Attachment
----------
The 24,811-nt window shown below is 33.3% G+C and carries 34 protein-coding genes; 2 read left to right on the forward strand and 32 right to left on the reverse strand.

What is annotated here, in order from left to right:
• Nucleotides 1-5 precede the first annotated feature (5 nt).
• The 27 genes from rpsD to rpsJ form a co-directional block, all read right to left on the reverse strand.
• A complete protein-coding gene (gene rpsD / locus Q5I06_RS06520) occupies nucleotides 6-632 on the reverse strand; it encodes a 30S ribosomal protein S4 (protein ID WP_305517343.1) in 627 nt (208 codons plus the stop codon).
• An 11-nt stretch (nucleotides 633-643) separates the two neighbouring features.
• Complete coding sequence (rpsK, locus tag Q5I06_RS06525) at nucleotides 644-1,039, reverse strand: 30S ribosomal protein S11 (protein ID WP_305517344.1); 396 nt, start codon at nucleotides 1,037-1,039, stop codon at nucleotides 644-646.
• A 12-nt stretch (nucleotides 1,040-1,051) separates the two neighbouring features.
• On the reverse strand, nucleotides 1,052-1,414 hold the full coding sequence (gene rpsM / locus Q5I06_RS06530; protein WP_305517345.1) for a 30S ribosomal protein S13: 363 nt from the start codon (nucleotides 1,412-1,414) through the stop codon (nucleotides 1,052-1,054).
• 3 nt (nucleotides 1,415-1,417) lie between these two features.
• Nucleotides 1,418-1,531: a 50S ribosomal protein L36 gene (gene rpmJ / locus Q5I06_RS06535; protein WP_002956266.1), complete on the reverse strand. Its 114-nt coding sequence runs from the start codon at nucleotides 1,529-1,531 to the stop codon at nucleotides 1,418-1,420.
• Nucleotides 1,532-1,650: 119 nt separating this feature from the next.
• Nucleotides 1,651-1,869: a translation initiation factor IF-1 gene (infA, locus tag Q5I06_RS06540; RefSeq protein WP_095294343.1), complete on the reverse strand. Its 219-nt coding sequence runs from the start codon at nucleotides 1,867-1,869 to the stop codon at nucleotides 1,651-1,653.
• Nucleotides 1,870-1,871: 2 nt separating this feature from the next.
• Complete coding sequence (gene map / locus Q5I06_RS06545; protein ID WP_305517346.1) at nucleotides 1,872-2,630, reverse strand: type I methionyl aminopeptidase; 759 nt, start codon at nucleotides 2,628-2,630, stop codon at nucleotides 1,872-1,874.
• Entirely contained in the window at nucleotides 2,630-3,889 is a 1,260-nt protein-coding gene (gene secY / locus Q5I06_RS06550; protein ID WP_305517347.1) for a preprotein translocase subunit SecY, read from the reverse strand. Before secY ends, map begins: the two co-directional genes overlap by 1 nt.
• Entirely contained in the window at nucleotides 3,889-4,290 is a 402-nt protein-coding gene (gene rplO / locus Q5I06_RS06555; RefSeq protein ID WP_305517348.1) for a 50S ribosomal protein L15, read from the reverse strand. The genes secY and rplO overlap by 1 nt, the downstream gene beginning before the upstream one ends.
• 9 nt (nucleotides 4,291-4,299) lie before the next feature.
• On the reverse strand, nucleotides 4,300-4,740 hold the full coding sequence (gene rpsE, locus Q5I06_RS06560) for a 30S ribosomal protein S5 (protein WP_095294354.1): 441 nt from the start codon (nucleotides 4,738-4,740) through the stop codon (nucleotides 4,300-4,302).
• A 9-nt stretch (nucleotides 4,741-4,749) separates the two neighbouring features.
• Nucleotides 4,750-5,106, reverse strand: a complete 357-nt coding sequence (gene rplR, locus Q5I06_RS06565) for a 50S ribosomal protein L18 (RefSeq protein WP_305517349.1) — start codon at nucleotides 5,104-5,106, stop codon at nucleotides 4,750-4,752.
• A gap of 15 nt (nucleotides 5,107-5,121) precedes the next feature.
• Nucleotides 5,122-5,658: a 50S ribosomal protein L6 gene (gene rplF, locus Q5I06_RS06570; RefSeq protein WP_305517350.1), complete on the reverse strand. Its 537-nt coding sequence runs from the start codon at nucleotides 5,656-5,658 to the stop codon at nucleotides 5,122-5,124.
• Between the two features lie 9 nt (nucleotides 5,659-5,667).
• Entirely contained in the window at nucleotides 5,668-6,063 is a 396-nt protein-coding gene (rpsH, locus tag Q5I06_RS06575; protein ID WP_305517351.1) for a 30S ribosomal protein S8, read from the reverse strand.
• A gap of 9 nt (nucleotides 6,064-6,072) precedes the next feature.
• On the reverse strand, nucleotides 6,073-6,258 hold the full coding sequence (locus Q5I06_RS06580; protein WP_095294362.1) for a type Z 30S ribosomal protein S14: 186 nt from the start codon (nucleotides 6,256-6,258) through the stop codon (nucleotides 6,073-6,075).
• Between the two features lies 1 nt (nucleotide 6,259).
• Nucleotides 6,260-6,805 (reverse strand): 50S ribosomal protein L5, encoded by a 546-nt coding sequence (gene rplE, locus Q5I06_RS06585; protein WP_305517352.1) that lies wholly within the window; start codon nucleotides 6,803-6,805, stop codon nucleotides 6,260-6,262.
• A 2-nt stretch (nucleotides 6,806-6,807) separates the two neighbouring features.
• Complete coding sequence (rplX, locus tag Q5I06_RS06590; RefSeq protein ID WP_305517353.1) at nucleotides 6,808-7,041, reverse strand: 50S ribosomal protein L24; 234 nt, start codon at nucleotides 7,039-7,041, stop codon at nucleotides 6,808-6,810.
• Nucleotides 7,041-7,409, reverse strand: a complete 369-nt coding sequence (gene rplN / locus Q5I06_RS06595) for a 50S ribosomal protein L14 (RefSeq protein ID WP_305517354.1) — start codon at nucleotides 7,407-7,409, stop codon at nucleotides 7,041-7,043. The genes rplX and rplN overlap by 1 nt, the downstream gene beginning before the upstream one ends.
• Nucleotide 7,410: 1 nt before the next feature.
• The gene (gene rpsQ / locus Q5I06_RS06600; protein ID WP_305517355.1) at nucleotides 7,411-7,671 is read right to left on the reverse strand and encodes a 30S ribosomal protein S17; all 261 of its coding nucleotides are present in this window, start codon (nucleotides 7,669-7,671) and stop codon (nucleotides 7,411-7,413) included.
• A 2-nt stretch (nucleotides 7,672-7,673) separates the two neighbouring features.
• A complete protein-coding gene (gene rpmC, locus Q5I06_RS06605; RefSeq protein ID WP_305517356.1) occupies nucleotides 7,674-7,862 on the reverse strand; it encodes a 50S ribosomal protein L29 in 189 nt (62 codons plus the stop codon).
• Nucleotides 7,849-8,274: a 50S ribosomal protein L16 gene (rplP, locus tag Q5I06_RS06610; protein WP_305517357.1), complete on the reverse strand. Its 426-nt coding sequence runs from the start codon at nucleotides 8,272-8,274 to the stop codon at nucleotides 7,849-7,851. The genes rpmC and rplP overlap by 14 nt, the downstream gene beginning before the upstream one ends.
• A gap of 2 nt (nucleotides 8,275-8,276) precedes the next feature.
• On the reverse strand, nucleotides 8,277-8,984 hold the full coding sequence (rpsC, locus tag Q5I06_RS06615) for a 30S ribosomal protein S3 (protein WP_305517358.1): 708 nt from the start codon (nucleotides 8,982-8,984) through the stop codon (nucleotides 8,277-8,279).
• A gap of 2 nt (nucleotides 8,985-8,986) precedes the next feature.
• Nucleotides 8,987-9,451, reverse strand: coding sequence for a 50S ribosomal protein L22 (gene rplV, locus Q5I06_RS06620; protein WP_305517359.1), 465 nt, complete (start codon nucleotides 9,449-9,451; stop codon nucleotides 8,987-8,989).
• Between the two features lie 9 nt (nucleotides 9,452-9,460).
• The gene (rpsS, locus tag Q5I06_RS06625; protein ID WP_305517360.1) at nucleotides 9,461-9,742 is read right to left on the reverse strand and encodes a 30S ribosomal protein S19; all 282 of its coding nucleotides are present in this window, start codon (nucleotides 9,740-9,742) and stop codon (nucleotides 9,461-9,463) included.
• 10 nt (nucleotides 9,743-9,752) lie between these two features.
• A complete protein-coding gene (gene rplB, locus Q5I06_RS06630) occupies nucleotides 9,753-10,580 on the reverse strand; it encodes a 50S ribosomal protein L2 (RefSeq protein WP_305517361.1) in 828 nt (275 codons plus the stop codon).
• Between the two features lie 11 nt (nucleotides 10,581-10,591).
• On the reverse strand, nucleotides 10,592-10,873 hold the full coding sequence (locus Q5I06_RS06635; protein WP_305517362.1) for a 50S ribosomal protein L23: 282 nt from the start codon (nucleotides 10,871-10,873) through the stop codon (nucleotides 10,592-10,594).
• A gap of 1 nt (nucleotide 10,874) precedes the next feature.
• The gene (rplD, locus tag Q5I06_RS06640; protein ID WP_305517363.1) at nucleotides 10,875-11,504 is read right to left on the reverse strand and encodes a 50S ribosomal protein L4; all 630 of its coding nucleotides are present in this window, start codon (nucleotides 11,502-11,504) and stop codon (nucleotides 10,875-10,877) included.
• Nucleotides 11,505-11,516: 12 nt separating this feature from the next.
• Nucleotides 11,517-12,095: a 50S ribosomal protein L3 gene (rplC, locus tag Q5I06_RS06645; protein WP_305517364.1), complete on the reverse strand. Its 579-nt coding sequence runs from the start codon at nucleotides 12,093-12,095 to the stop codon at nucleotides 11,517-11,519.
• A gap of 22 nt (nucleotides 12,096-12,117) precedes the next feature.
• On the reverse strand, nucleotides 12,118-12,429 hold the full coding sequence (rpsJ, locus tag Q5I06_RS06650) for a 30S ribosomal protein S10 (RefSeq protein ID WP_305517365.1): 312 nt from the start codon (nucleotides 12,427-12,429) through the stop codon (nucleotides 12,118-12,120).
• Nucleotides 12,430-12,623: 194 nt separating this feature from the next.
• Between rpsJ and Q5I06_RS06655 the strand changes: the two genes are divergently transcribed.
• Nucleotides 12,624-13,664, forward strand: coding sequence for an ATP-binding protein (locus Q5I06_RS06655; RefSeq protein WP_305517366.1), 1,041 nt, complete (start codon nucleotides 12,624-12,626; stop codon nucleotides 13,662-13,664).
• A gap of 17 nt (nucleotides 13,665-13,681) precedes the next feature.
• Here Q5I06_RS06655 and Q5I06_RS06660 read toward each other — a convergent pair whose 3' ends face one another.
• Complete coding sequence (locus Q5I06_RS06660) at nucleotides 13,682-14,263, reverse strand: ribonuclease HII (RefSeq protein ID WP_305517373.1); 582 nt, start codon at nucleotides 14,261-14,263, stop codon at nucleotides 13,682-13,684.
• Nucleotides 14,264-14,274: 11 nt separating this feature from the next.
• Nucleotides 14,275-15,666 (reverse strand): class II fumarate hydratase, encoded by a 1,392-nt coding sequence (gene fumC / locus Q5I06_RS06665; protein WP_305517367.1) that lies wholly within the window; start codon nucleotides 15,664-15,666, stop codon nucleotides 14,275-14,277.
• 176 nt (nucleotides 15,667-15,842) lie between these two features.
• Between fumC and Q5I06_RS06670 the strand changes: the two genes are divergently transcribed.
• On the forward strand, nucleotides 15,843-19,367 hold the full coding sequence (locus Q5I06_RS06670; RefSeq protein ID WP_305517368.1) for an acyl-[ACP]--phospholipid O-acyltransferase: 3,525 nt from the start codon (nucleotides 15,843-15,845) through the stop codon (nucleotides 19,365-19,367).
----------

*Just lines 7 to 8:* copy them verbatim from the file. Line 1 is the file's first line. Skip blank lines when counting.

• Complete coding sequence (rpsK, locus tag Q5I06_RS06525) at nucleotides 644-1,039, reverse strand: 30S ribosomal protein S11 (protein ID WP_305517344.1); 396 nt, start codon at nucleotides 1,037-1,039, stop codon at nucleotides 644-646.
• A 12-nt stretch (nucleotides 1,040-1,051) separates the two neighbouring features.